Chairman After Bergdahl Briefing: 'I Don't Know Who's in Charge or Who's Making the Decisions'
House Armed Services Committee Chairman Buck McKeon (R-Calif.) said one key questions for administration officials on the Bowe Bergdahl swap will be whether medical professionals reviewed the proof-of-life tape to ascertain that the Army sergeant's health was in danger.
Defense Secretary Chuck Hagel and Defense Department general counsel Stephen Preston are scheduled to testify before McKeon's committee on Wednesday.
McKeon was in a closed-door House briefing yesterday on the trade of Bergdahl for five Taliban commanders. He called the latest informational sessions hosted by administration officials "disturbing" because the number of people who knew about the swap is "a little inflexible."
"This is the second briefing I've had, and this time they were able to narrow it down to 80 or 90 people from various departments in the administration that knew about this or various parts of this, and yet not one member of Congress was informed," he told CNN. "And we passed a law last year that said that before they would transfer any prisoners out of Guantanamo, they would give us a 30-day notice. We got the notice Saturday after the exchange was made."
McKeon said the last question asked at the briefing led administration officials to pin the final greenlighting of the operation on Hagel.
"The answer was Secretary Hagel, which kind of surprised me, because I did see the president out there with the Bergdahls, sounded like he was taking full credit for the operation, and now they are saying that Secretary Hagel made the decision, probably parsing of words or probably maybe now that there's a little pushback or, I don't know, I don't know who's in charge or who's making the decisions. It did seem to me that it was the president, and that was the emphasis up until this briefing, and now they are saying Secretary Hagel," the chairman said.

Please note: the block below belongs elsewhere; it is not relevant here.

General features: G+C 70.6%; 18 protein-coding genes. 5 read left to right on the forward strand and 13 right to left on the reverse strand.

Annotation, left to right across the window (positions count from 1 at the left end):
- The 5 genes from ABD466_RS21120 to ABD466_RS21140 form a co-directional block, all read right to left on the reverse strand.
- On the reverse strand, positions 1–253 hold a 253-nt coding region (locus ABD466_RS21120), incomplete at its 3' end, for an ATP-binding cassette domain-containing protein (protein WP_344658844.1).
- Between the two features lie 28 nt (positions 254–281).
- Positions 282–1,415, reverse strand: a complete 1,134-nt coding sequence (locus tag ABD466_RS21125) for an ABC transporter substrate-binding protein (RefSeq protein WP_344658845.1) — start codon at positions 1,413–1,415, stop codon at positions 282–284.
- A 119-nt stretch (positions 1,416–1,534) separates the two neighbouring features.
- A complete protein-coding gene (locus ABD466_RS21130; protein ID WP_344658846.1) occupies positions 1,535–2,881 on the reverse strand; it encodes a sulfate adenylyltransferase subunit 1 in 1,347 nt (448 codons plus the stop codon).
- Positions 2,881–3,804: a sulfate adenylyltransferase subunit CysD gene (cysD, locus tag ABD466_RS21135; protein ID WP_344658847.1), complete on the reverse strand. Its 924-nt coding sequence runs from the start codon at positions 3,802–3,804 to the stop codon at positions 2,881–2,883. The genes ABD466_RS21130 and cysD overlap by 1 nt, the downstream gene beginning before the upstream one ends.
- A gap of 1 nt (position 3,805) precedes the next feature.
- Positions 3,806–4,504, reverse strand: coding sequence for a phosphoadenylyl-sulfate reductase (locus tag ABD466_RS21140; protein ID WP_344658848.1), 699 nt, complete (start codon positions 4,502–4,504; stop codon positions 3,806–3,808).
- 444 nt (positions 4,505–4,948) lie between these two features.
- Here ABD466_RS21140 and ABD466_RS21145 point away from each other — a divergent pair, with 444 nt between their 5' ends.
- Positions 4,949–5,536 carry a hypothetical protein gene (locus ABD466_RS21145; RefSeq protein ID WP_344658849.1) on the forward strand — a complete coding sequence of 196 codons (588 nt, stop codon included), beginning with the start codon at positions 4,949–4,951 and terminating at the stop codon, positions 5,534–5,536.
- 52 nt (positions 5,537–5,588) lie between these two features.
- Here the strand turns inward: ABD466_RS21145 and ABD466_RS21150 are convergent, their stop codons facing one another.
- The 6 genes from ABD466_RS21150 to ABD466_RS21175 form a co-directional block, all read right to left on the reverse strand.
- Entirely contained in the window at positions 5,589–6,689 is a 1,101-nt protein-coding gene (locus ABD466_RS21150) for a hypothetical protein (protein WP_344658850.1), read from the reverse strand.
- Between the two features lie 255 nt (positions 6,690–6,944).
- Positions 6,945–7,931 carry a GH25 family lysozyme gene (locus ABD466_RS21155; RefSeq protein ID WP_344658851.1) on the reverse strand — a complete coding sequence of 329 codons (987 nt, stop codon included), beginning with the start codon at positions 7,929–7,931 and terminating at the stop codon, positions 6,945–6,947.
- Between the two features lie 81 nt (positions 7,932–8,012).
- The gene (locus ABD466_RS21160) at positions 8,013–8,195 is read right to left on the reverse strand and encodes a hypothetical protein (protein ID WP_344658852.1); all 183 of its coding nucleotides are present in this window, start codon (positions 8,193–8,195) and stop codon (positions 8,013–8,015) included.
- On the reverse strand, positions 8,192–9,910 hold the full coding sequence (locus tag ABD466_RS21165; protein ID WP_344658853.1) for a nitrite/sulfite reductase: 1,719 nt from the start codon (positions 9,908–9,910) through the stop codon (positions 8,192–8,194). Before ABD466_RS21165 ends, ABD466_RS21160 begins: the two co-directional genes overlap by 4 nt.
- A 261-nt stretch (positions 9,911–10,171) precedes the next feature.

McKeon added if the administration is throwing out numbers of how many people knew about the leak, "they should be able to tell us the names."
"My question to them was, if you don't know who knew, then how could you, if a leak had happened and the sergeant had been killed, how could you go back and find out who leaked?" he said.
In the proof-of-life video that the administration is citing as a justification to go ahead with the swap without notifying Congress, the congressman said Bergdahl was sitting and "just kind of mumbling."
"If he was talking, the volume wasn't high enough that I could hear," he said, adding the video was "very short."
"I understand that Senator Coburn indicated that he may have been drugged. He is a physician, would be better able to make that judgment. I'm not prepared to make the judgment," McKeon continued.
"One of the questions I want to ask, though, is, did they have a physician, did they have a psychologist look at this, or did they -- somebody just made a decision based on that, or were other reasons for the decision? I really don't know, that's why we're having the hearing, that's why we're going to have an investigation into this."